Microsoft announced an amazing new feature within Azure called Azure Arc. This feature is now available in public preview at no cost. Please note, The Public Preview release is designed for evaluation purposes and should not be used to manage critical production resources
What is Azure Arc?
Azure Arc will allow you to add and manage servers that are not part of your Azure environment. This will include your on-premises environment as well as other cloud providers, such as Amazon Web Services and Google Cloud Platform. Azure Arc will create a single pane of glass view of all your servers across all environments you manage and maintain. This will allow you to utilize the tremendous capabilities within Azure, such as Azure Policy for compliance, Security Center, and Cost Management.
When a machine is added to Azure Arc it is classified as a Connected Machine and placed in a resource group. Each machine has a specific Resource ID attached to it that can be used with Azure Monitor and Log Analytics. Tagging can be added as well for inventory.
To deploy Azure Arc, an agent needs to be installed on each machine that you wish to onboard. Once onboarded, Azure Arc will perform a heartbeat check-in process every 5 minutes to validate connectivity. This can also be used when monitoring machines to verify their connected state overall.
In the Public Preview, Microsoft supports the following operating systems:
- Windows Server 2012 R2 and newer
- Ubuntu 16.04 and 18.04
Additional operating systems, including servers at Amazon Web Services, will be available at some point.
How do I add my servers to Azure Arc?
In your Azure subscriptions where Azure Arc is to be used, you need to register two resource providers.
You can do this in the Azure Portal under Subscriptions > Resource Providers or using Azure PowerShell (or cloud shell) with the following script:
Set-AzContext -SubscriptionId [subscription you want to onboard]
Register-AzResourceProvider -ProviderNamespace Microsoft.HybridCompute
Register-AzResourceProvider -ProviderNamespace Microsoft.GuestConfiguration
Once completed, follow the process below to begin adding your machines. You can also use PowerShell on onboard machines at scale. The following process will generate a script to use to onboard either Windows or Linux servers. You can use the script multiple times as long as the Subscription, Resource Group, and Location remain the same.
1. Go to https://aka.ms/hybridmachineportal
2. Click on +Add or Create machine – Azure Arc (if none exists)
3. Select a Method. I am using the first choice.
a) Add machines using interactive script (One at a time)
b) Add machines at scale (using Service Principal)
4. Choose deployment options to generate the script. You can choose Windows or Linux OS. Add a proxy server and Tags if required and click Generate.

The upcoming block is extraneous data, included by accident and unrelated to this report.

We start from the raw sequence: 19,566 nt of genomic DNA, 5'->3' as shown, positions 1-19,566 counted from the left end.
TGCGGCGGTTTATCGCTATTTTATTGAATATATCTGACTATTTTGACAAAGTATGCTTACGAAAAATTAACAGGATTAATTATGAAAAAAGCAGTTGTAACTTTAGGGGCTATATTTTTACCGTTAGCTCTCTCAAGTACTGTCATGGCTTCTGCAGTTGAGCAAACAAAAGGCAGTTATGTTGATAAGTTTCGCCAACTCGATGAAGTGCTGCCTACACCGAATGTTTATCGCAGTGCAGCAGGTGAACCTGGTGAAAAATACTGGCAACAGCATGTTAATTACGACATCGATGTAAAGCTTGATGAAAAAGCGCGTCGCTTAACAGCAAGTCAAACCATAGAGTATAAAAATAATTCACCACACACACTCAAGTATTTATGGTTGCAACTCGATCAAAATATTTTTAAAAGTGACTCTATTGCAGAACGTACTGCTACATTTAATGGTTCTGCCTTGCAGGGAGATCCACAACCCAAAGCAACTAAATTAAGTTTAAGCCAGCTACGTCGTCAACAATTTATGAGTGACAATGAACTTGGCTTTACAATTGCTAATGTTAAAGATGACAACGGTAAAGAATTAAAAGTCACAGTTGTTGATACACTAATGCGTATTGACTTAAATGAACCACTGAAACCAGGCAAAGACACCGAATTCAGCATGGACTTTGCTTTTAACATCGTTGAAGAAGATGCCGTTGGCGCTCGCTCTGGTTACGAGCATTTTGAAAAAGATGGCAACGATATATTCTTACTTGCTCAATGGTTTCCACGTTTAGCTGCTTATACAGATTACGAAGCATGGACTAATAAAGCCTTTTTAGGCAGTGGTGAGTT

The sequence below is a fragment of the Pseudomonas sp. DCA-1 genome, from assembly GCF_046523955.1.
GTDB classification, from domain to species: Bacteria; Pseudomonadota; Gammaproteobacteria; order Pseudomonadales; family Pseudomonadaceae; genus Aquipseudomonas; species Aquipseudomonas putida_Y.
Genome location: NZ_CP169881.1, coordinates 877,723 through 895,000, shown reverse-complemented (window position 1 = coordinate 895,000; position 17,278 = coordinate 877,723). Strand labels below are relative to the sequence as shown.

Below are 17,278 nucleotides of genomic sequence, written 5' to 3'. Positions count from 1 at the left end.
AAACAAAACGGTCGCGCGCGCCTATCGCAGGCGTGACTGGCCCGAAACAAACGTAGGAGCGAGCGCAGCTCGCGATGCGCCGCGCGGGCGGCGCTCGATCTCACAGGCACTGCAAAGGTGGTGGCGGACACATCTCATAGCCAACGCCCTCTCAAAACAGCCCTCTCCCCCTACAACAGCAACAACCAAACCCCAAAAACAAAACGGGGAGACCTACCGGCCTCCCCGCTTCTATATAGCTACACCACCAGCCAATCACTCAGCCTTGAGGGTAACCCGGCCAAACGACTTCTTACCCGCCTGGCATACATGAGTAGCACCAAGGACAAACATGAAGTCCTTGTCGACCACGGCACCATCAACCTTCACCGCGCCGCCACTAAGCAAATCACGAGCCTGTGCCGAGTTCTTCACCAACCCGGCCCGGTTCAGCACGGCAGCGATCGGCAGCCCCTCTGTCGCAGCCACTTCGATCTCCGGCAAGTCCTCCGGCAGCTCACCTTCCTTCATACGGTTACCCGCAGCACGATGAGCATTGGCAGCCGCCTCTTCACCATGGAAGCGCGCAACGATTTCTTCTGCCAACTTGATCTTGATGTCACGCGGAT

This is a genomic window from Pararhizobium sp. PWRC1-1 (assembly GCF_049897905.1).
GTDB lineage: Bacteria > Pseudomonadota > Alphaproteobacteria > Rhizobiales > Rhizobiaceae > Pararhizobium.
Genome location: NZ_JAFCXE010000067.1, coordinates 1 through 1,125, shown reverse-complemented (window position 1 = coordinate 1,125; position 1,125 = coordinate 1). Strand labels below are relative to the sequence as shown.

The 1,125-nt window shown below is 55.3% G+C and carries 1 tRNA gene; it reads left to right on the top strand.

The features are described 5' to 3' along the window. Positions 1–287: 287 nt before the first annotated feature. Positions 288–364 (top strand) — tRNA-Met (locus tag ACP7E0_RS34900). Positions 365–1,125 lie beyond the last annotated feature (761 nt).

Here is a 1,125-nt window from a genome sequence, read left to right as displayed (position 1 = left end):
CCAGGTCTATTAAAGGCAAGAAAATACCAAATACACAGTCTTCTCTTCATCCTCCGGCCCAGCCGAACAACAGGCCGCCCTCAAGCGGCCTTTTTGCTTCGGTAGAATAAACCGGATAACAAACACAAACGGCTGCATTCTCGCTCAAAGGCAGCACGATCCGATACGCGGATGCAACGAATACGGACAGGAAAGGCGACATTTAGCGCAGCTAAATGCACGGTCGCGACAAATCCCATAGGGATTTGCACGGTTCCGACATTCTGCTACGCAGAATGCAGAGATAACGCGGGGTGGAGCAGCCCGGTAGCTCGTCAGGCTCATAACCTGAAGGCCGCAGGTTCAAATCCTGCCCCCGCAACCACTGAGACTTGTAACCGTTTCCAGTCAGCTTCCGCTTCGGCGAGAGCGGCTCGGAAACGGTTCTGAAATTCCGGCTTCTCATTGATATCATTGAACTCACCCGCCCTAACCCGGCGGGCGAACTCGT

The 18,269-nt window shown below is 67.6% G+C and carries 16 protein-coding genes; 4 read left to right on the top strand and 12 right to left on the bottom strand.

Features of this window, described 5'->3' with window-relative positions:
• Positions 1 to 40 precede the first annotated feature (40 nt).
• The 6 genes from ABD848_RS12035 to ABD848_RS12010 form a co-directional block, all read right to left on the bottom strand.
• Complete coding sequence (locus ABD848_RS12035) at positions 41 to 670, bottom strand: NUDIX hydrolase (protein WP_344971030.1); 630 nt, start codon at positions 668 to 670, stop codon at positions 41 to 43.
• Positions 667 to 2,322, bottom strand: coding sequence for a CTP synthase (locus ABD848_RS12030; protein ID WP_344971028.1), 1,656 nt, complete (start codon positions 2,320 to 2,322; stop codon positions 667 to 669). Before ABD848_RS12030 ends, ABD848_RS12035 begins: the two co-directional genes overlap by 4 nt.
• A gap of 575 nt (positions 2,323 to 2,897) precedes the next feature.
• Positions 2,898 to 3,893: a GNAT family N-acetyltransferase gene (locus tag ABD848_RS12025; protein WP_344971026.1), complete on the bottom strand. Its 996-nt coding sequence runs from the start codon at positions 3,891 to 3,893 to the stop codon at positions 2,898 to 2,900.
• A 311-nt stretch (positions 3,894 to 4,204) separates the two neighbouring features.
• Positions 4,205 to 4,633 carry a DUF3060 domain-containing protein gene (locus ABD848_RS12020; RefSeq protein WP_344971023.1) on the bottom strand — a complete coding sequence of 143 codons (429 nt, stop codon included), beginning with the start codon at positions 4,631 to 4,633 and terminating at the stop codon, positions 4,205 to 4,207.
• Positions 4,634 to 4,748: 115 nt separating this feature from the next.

5. The last page has a script generated which you can copy (or download). Example script for my Linux machine is below. This can be used on multiple machines. You do not have to generate a new script each time you onboard a machine.
# Download the installation package
wget https://aka.ms/azcmagent -O ~/install_linux_azcmagent.sh
# Install the hybrid agent
# Run connect command
azcmagent connect --resource-group "rgBrezicky" --tenant-id "********-****-****-****-************" --location "westus2" --subscription-id "********-****-****-****-************"
Once you have your script, whether for Windows or Linux, you will want to execute the script on your servers to onboard them. Connect to the server and launch a command prompt (Bash for Linux, PowerShell for Windows. Execute the script. It may take several minutes depending on server load and network connectivity. After the third line of the script is run, you will be prompted to use Microsoft’s Device login (https://microsoft.com/devicelogin) and enter a device code provided within the command prompt window.
Open a browser and enter the code to authenticate. The browser doesn't need to be running on the server you are onboarding; it could be on another computer such as your laptop. Use your Azure Administrative account when authenticating. Once complete, the server will show up in Azure Arc.
What can I do to my servers with Azure Arc?
At the moment there are three primary tasks that you can do with servers in Azure Arc.
Assign tags and maintain inventory of all servers
Azure Policies can be assigned to Connected machines to provide the same level of consistency and compliance for non-Azure VMs as you do for Azure Virtual machines
The Guest Configuration Agent logs for a Connected Machine are in the following locations:
• Windows - %ProgramFiles%\AzureConnectedMachineAgent\logs\dsc.log
• Linux: - /opt/logs/dsc.log
Log Analytics Monitoring agent can be installed on each Connected machine. Queried data will contain properties specific to the machine, such as ResourceId, which can be used for central log access.
Azure Arc is most certainly going to be a game changer. In a way, this is Microsoft is accepting they may not be able to migrate 100% of infrastructure to Azure as well as acknowledging their competitors such as AWS and even the desire to maintain some on-premises infrastructure. Azure Arc bridges the gap of having multiple on-premises and cloud environments. It will eventually provide a single pane of glass to manage all of your servers no matter where they live. Azure features such as Policy, Cost Management, Security Center, and more will be able to connect and manage all non-Azure VMs in the near future.
Enabling Technologies can help you properly prepare for moving to the cloud based on Microsoft Best Practices and utilizing a secure and productive environment. You can check out more in the Azure section of our website.